3 Ways Having a Hobby Could Help Your Career


For the first time in a long time, many Americans are finding themselves with plenty of spare time on their hands. Social distancing has us staying home and finding new ways of entertaining ourselves. As the United States faces a time of uncertainty and restructuring of the workplace, some positive notes have come from this otherwise stressful year. One good thing is that more Americans are taking up a hobby now than ever before. And with many hobby stores opening again, whether for in-store patrons or curbside pickup, access to materials is becoming easier.

Along with giving you something to do, hobbies are known to also help boost your work performance. But just how does that happen?

  1. Hobbies can reduce stress and anxiety.

Taking up a hobby gives your mind something to focus on, keeping the stressors of life on the back burner so you have the opportunity to relax. Some people take up woodworking, while others take up art.

Others might try their hand at knitting, while some may decide to start collecting minerals.

It might take a little bit of research to decide if a hobby is right for you, as some require tools and basic knowledge, while others leave more room for novices. And then there are hobbies that require a little bit of both!

Take mineral collecting for example. Mineralist Howard Fensterman recommends simply getting started after some basic research. But as you become more serious, networking, the correct tools, and research are important both for finding new minerals and maintaining your collection.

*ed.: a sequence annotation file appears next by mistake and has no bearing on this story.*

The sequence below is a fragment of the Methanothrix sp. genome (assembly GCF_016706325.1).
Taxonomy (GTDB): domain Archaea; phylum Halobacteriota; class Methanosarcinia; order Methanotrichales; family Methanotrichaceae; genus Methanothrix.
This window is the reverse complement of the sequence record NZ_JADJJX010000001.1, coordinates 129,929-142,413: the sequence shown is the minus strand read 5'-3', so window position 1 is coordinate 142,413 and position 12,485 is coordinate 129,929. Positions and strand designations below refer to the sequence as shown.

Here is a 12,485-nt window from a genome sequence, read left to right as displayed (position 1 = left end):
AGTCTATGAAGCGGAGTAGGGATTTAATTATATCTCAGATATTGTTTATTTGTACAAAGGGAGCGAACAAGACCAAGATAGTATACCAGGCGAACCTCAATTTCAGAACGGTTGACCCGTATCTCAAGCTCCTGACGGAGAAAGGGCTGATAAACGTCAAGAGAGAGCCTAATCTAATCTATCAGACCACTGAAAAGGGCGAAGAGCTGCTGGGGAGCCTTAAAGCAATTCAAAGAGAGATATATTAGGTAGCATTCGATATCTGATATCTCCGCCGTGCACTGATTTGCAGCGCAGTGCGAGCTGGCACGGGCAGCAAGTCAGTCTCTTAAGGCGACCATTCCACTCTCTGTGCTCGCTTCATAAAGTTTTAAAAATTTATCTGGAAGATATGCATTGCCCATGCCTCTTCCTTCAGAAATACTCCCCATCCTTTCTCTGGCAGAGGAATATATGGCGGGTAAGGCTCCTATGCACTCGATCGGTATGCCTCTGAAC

Be sure to pick a hobby that brings you peace. If it stresses you out, it tends to feel more like work and less like play.

  1. A hobby increases focus and mental sharpness.

If you notice that you tend to have a short attention span when working, try improving your concentration with something you like to do on the side. Painting is a wonderful hobby for this because it requires focus and attention to detail.

If you have an interest in painting, but you’re not sure where to begin, Paint Loose is an excellent resource. Along with a variety of DIY kits to give you everything you need to get started, they also offer rock painting supplies acrylic paint pens. If you need a little guidance, they have a wonderful collection of project ideas and technique tips to ensure that you get the hang of your new hobby in no time.

As your skill increases and your paintings become more detailed, you will find yourself focusing with ease when doing something fun.

After a while, transferring this sense of calm and focus on your job will feel natural. Staying focused can be hard, especially if you are working from home and especially if you are a parent working from home. Teaching yourself to focus will help you stay on task, which will increase your work performance.

  1. A hobby can teach you about your passions.

It’s fine if you don’t settle on a hobby right away; figuring you what you like along the way is part of the fun, and it also helps you rule out hobbies that aren’t for you.

Often times, people are called to put their spare time into their church, whether it’s doing odd jobs, checking in on congregation members, or even teaching Sunday school classes. If some form of ministry calls to you, consider purchasing church supplies to have handy.

This can be anything from prayer books and bestsellers from the Harper Collins Christian new releases list, or religious gifts and holy cards.

But this doesn’t just apply to helping your local church.

Trying a bunch of hobbies allows you to rule out the activities that don’t relax you—whether it’s because they’re too much work or requires too much socialization, or you just don’t like it—and allows you to find something that truly brings you joy that you can benefit from.

If you’ve considered taking your spare time and doing something productive with it, there is no time like the present. Your mind will thank you, and your boss will too.

Jeff Campbell

Jeff Campbell is a husband, father, martial artist, budget-master, Disney-addict, musician, and recovering foodie having spent over 2 decades as a leader for Whole Foods Market. Click to learn more about me

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